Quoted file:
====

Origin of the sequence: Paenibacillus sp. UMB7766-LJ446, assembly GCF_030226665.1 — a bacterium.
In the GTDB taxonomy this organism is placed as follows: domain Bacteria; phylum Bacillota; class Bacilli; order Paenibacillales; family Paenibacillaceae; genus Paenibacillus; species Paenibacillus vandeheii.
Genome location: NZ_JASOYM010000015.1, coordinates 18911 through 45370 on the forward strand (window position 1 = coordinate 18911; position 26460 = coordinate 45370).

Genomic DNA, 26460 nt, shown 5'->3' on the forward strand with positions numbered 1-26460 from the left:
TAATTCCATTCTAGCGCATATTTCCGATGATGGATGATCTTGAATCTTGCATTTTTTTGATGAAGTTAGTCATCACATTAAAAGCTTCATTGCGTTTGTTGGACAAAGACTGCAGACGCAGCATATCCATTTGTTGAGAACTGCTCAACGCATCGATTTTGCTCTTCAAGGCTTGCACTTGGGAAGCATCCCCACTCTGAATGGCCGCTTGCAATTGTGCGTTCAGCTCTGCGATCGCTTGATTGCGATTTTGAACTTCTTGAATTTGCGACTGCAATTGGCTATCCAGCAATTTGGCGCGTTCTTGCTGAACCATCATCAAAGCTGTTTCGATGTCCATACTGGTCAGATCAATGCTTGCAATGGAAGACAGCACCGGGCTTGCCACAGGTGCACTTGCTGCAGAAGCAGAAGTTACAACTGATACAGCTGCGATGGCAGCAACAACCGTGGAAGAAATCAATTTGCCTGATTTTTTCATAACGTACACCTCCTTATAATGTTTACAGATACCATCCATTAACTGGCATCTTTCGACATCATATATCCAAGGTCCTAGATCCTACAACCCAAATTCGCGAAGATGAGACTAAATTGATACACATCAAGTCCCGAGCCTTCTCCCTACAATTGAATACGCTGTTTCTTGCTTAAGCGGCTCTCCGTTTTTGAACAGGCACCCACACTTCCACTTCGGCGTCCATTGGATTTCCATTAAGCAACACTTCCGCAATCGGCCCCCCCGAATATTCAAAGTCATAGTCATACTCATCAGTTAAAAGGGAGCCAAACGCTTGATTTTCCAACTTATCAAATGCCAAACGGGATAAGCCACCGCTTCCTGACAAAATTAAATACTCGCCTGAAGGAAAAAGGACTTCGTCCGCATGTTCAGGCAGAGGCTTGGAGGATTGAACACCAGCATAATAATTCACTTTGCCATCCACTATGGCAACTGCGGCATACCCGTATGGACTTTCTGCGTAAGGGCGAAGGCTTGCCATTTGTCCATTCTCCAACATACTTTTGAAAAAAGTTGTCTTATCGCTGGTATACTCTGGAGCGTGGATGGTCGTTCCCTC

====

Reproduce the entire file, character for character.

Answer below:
Origin of the sequence: Paenibacillus sp. UMB7766-LJ446, assembly GCF_030226665.1 — a bacterium.
In the GTDB taxonomy this organism is placed as follows: domain Bacteria; phylum Bacillota; class Bacilli; order Paenibacillales; family Paenibacillaceae; genus Paenibacillus; species Paenibacillus vandeheii.
Genome location: NZ_JASOYM010000015.1, coordinates 18911 through 45370 on the forward strand (window position 1 = coordinate 18911; position 26460 = coordinate 45370).

Genomic DNA, 26460 nt, shown 5'->3' on the forward strand with positions numbered 1-26460 from the left:
TAATTCCATTCTAGCGCATATTTCCGATGATGGATGATCTTGAATCTTGCATTTTTTTGATGAAGTTAGTCATCACATTAAAAGCTTCATTGCGTTTGTTGGACAAAGACTGCAGACGCAGCATATCCATTTGTTGAGAACTGCTCAACGCATCGATTTTGCTCTTCAAGGCTTGCACTTGGGAAGCATCCCCACTCTGAATGGCCGCTTGCAATTGTGCGTTCAGCTCTGCGATCGCTTGATTGCGATTTTGAACTTCTTGAATTTGCGACTGCAATTGGCTATCCAGCAATTTGGCGCGTTCTTGCTGAACCATCATCAAAGCTGTTTCGATGTCCATACTGGTCAGATCAATGCTTGCAATGGAAGACAGCACCGGGCTTGCCACAGGTGCACTTGCTGCAGAAGCAGAAGTTACAACTGATACAGCTGCGATGGCAGCAACAACCGTGGAAGAAATCAATTTGCCTGATTTTTTCATAACGTACACCTCCTTATAATGTTTACAGATACCATCCATTAACTGGCATCTTTCGACATCATATATCCAAGGTCCTAGATCCTACAACCCAAATTCGCGAAGATGAGACTAAATTGATACACATCAAGTCCCGAGCCTTCTCCCTACAATTGAATACGCTGTTTCTTGCTTAAGCGGCTCTCCGTTTTTGAACAGGCACCCACACTTCCACTTCGGCGTCCATTGGATTTCCATTAAGCAACACTTCCGCAATCGGCCCCCCCGAATATTCAAAGTCATAGTCATACTCATCAGTTAAAAGGGAGCCAAACGCTTGATTTTCCAACTTATCAAATGCCAAACGGGATAAGCCACCGCTTCCTGACAAAATTAAATACTCGCCTGAAGGAAAAAGGACTTCGTCCGCATGTTCAGGCAGAGGCTTGGAGGATTGAACACCAGCATAATAATTCACTTTGCCATCCACTATGGCAACTGCGGCATACCCGTATGGACTTTCTGCGTAAGGGCGAAGGCTTGCCATTTGTCCATTCTCCAACATACTTTTGAAAAAAGTTGTCTTATCGCTGGTATACTCTGGAGCGTGGATGGTCGTTCCCTC